This Tuesday, Mr. Noah Duguid filed a class action lawsuit in California federal court against Facebook for allegedly sending automated text messages to mobile phone users without their prior express consent in violation of the Telephone Consumer Protection Act (“TCPA”).

Mr. Duguid’s claim was initially brought in federal court in New York City last November.  However, the plaintiff voluntarily dismissed the suit this week and refiled in the Northern District of California after Facebook argued that the Southern District of New York was an improper venue.

The stage is set for a TCPA legal battle in San Francisco.  But what prompted this text messaging lawsuit against the world’s largest social networking service?

Facebook Friends No More

As a security feature, Facebook allows its users to activate certain login alerts that notify users when their accounts are being accessed from a new device (computer, smartphone, tablet, etc.).  For many users, Facebook purportedly sends the following text message: “Your Facebook account was accessed from [Internet browser] at [time].  Log in for more info.”

Tuesday’s complaint does not specify whether the plaintiff was a Facebook user.  Nevertheless, it claims that Mr. Duguid started receiving text messages from the company in January of last year, despite the fact that he never provided his phone number to Facebook.  After receiving text messages from Facebook, the plaintiff alleges that he opted out of the social network’s text messaging program multiple times and received assurances that the feature had been disabled, but he says that the texts kept coming.

After receiving these messages, Mr. Duguid filed a TCPA class action against Facebook on behalf of those who: (1) never provided their mobile phone number to Facebook but received text messages from the company by means of an automatic telephone dialing system (“ATDS”); or (2) notified Facebook that they no longer wished to receive test messages but still continued to receive them.

The suit calls for statutory damages of $500 for each violation of the TCPA.  For instances where the text messages were knowingly or willfully delivered by ATDS, Mr. Duguid is seeking treble damages ($1,500 per text).  Although plaintiff’s counsel is not aware of exactly how many messages Facebook has delivered in the aggregate, the complaint estimates that several thousand or more texts were sent in this manner, which could total over $5 million in statutory damages.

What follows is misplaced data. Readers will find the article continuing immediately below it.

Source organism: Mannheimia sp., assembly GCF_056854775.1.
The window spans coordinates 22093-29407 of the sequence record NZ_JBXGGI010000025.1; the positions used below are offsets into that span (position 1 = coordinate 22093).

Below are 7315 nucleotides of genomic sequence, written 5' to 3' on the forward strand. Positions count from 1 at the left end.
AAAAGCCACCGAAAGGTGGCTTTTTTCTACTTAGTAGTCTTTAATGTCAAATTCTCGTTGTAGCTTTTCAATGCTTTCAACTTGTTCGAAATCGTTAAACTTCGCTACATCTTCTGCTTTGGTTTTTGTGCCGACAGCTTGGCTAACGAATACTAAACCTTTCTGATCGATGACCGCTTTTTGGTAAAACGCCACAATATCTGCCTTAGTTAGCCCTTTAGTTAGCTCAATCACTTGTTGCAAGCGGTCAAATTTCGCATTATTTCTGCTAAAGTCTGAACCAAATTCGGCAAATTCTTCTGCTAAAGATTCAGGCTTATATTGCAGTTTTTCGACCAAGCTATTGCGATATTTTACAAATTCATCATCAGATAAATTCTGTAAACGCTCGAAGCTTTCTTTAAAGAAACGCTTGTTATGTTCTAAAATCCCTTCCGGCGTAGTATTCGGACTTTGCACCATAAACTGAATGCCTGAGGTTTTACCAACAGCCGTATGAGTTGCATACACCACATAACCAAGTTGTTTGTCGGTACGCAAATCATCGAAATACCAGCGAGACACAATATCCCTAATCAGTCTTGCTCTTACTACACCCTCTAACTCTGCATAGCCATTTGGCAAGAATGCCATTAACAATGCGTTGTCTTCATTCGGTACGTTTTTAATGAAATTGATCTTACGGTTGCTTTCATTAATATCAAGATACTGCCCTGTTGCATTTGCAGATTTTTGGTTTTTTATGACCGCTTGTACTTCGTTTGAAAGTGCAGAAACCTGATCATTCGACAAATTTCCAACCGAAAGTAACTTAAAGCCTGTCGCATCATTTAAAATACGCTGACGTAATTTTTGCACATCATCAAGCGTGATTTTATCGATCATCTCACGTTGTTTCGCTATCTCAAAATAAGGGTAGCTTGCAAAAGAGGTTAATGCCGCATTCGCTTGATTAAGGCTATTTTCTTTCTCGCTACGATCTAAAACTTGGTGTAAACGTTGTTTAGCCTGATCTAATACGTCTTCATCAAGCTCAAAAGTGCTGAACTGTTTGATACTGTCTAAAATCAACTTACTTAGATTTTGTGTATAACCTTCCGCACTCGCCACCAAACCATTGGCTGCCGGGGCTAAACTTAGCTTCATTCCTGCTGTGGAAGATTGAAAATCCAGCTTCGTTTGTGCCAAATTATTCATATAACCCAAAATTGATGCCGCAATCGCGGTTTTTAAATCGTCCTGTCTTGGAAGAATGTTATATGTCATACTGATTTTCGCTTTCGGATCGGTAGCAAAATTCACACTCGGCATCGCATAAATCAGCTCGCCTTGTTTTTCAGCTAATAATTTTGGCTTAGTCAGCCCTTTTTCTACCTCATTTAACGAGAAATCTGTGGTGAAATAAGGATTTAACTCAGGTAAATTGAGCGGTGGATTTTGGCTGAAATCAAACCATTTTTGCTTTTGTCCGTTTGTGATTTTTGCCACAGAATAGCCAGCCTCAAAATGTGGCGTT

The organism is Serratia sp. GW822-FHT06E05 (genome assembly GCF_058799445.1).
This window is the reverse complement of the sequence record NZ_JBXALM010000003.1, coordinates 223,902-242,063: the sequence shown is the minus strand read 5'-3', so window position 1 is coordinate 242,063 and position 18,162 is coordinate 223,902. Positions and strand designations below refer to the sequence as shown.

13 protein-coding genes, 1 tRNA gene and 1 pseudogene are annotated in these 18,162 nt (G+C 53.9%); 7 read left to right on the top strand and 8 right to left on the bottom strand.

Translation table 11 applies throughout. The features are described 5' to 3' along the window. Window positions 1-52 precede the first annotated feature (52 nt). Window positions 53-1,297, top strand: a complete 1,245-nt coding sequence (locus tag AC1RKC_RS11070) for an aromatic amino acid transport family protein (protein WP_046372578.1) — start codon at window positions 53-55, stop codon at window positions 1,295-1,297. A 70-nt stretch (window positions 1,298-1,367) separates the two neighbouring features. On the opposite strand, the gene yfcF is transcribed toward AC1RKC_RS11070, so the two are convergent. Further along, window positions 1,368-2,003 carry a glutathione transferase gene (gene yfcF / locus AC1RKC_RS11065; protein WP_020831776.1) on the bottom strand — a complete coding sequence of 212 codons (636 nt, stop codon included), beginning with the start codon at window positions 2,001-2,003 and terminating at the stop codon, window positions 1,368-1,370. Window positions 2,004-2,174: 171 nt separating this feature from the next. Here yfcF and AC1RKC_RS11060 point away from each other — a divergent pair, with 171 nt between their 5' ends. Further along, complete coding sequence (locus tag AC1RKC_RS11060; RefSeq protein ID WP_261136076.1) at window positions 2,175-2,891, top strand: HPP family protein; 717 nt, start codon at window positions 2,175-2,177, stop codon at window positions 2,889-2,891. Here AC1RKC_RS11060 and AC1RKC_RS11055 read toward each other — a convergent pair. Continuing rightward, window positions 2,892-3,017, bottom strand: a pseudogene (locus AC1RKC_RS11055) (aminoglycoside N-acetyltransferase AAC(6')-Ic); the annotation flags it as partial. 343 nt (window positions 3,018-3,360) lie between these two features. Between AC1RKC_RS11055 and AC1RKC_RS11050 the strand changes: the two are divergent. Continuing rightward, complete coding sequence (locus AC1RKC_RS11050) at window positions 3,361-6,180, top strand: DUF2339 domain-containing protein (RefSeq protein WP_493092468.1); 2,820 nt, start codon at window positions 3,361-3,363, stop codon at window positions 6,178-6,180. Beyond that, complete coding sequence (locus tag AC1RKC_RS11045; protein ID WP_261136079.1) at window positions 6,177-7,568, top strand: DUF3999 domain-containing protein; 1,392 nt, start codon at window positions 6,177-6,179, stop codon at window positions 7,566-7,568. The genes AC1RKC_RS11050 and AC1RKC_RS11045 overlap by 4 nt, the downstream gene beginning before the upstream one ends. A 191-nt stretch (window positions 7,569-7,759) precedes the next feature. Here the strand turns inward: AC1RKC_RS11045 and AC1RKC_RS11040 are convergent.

TCPA Basics

The TCPA allows certain individuals to file lawsuits (including class actions) to collect damages after receiving text messages delivered by ATDS.  These plaintiffs may show actual damages or, like Mr. Duguid, seek statutory damages ranging from $500 to $1,500 per violation.

Although certain protections were once afforded to companies delivering automated text messages to consumers with whom they had an established business relationship, this exception was eliminated by new rules promulgated by the Federal Communications Commission (“FCC”) on October 16, 2013.  Now, prior express written consent is required for all autodialed commercial text messaging.

The Risk Is Real

As Facebook’s latest legal troubles demonstrate, even relatively small ventures into automated text messaging can lead to big TCPA legal issues.  The surest way to avoid a TCPA class action or regulatory investigation is to never stray from best practices in the first place.